New York governor Hochul proposes AI research center

New York Gov. Kathy Hochul proposed a $275 million research center for studying AI, available to public and private research institutions.
Kathy Hochul
New York Gov. Kathy Hochul speaks at the campaign launch event for "We Love NYC" in Times Square on March 20, 2023 in New York City. (Alexi Rosenfeld / Getty Images)

New York Gov. Kathy Hochul proposed building a research center dedicated to artificial intelligence during her third State of the State address on Tuesday, aiming to put New York in a more prominent role in the global race to develop faster and more accurate AI models.

Hochul would direct $275 million in state funds toward the center’s development, which would also be used by several public and private research institutions, including the State University of New York and the City University of New York.

Columbia University, Cornell University, New York University and Rensselaer Polytechnic Institute would each contribute an additional $25 million to the project, according to the proposal.

“This isn’t just a win for the future of tech — this is a win for the institutions across the state that will benefit from the growth of this technology,” Hochul said in a statement about the project, titled, “Empire A.I,” describing it in her speech as an important investment that would strengthen the state’s economy for years.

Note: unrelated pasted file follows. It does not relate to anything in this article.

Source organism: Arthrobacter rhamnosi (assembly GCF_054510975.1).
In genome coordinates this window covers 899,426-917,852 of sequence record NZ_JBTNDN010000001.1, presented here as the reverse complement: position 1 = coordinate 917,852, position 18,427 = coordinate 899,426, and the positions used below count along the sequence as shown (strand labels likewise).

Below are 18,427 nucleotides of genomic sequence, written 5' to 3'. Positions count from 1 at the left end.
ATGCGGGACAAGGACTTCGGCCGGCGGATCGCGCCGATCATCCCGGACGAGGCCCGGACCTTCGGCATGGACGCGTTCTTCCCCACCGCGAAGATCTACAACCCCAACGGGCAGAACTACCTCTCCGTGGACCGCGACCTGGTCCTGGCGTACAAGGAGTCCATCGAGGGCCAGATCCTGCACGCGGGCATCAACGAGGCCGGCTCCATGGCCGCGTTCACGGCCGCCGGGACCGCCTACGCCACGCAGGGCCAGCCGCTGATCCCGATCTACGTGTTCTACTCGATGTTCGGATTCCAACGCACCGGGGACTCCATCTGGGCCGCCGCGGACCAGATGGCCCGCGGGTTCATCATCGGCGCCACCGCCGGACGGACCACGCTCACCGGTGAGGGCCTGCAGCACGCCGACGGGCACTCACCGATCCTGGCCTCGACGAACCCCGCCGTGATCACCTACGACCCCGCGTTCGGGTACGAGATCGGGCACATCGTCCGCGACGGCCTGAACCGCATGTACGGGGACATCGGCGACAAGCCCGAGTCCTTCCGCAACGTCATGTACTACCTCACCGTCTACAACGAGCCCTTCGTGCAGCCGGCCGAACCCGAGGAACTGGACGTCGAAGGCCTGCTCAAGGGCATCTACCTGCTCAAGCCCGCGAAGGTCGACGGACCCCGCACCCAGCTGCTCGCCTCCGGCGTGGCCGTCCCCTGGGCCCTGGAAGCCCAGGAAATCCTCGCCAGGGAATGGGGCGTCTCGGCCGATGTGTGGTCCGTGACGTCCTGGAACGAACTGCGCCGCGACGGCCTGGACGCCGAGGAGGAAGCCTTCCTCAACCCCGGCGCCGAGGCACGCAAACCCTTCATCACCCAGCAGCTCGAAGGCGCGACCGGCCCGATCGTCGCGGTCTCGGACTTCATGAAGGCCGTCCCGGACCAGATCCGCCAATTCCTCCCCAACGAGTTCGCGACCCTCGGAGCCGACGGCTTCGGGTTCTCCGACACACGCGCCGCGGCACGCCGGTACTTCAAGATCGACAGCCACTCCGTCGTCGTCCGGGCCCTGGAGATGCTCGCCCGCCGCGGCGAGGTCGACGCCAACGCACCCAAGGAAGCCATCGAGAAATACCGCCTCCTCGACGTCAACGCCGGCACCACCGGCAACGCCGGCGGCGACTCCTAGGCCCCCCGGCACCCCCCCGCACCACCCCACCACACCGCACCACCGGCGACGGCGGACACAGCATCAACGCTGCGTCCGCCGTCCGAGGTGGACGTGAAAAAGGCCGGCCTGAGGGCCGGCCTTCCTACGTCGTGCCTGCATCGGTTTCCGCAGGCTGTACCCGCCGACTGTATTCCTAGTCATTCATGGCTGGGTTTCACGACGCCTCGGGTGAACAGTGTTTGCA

Under the governor’s plan, the statewide consortium would include a physical center in Upstate New York where, she said, the substantial computing power necessary to run modern AI software is available to consortium members. 

The Empire State’s push for a more prominent place in AI development comes at a time when dozens of state governments across the country, including New York, race to establish standards for how governments use AI and general legislation regulating the rapidly advancing technology.

In 2021, the New York Office of Information Technology Services created a statewide AI policy, establishing protocols for state agencies to evaluate and adopt AI systems, including to assist in job matching, delivering state benefits, exploring accessibility tools and identifying and mitigating cybersecurity threats.

Hochul is expected to submit her proposal for the AI research center to the state legislature later this year.

Sophia Fox-Sowell

Written by Sophia Fox-Sowell

Sophia Fox-Sowell reports on artificial intelligence, cybersecurity and government regulation for StateScoop. She was previously a multimedia producer for CNET, where her coverage focused on private sector innovation in food production, climate change and space through podcasts and video content. She earned her bachelor’s in anthropology at Wagner College and master’s in media innovation from Northeastern University.

Latest Podcasts